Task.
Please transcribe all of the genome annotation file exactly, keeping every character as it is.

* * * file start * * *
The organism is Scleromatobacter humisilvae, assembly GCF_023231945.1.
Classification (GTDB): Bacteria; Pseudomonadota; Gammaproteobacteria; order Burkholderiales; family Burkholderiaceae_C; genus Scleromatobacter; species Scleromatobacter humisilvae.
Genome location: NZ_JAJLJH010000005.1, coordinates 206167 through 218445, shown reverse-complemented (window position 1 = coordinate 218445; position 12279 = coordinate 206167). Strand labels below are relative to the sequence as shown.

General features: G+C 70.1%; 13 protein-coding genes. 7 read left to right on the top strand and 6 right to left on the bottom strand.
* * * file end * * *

The organism is Scleromatobacter humisilvae, assembly GCF_023231945.1.
Classification (GTDB): Bacteria; Pseudomonadota; Gammaproteobacteria; order Burkholderiales; family Burkholderiaceae_C; genus Scleromatobacter; species Scleromatobacter humisilvae.
Genome location: NZ_JAJLJH010000005.1, coordinates 206167 through 218445, shown reverse-complemented (window position 1 = coordinate 218445; position 12279 = coordinate 206167). Strand labels below are relative to the sequence as shown.

General features: G+C 70.1%; 13 protein-coding genes. 7 read left to right on the top strand and 6 right to left on the bottom strand.